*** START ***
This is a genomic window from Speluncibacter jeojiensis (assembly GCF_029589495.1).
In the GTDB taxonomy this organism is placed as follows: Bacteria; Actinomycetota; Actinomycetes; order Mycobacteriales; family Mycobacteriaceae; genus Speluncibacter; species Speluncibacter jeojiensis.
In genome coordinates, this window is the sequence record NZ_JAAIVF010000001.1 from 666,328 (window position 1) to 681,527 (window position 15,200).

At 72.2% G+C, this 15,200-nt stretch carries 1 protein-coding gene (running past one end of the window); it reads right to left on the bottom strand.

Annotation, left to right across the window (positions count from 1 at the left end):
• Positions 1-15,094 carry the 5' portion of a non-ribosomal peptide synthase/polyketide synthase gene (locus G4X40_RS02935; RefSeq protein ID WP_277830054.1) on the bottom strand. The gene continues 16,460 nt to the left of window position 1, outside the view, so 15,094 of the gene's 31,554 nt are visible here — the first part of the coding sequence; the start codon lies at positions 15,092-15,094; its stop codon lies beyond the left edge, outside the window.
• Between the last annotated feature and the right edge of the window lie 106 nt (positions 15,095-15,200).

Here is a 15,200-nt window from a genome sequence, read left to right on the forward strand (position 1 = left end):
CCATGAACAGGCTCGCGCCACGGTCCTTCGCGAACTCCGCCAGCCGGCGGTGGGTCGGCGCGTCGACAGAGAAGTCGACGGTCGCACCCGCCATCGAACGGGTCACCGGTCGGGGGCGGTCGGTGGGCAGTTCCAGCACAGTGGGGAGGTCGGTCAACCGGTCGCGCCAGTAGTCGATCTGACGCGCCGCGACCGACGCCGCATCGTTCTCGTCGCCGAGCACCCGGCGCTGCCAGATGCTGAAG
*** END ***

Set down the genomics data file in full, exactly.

This is a genomic window from Speluncibacter jeojiensis (assembly GCF_029589495.1).
In the GTDB taxonomy this organism is placed as follows: Bacteria; Actinomycetota; Actinomycetes; order Mycobacteriales; family Mycobacteriaceae; genus Speluncibacter; species Speluncibacter jeojiensis.
In genome coordinates, this window is the sequence record NZ_JAAIVF010000001.1 from 666,328 (window position 1) to 681,527 (window position 15,200).

At 72.2% G+C, this 15,200-nt stretch carries 1 protein-coding gene (running past one end of the window); it reads right to left on the bottom strand.

Annotation, left to right across the window (positions count from 1 at the left end):
• Positions 1-15,094 carry the 5' portion of a non-ribosomal peptide synthase/polyketide synthase gene (locus G4X40_RS02935; RefSeq protein ID WP_277830054.1) on the bottom strand. The gene continues 16,460 nt to the left of window position 1, outside the view, so 15,094 of the gene's 31,554 nt are visible here — the first part of the coding sequence; the start codon lies at positions 15,092-15,094; its stop codon lies beyond the left edge, outside the window.
• Between the last annotated feature and the right edge of the window lie 106 nt (positions 15,095-15,200).

Here is a 15,200-nt window from a genome sequence, read left to right on the forward strand (position 1 = left end):
CCATGAACAGGCTCGCGCCACGGTCCTTCGCGAACTCCGCCAGCCGGCGGTGGGTCGGCGCGTCGACAGAGAAGTCGACGGTCGCACCCGCCATCGAACGGGTCACCGGTCGGGGGCGGTCGGTGGGCAGTTCCAGCACAGTGGGGAGGTCGGTCAACCGGTCGCGCCAGTAGTCGATCTGACGCGCCGCGACCGACGCCGCATCGTTCTCGTCGCCGAGCACCCGGCGCTGCCAGATGCTGAAG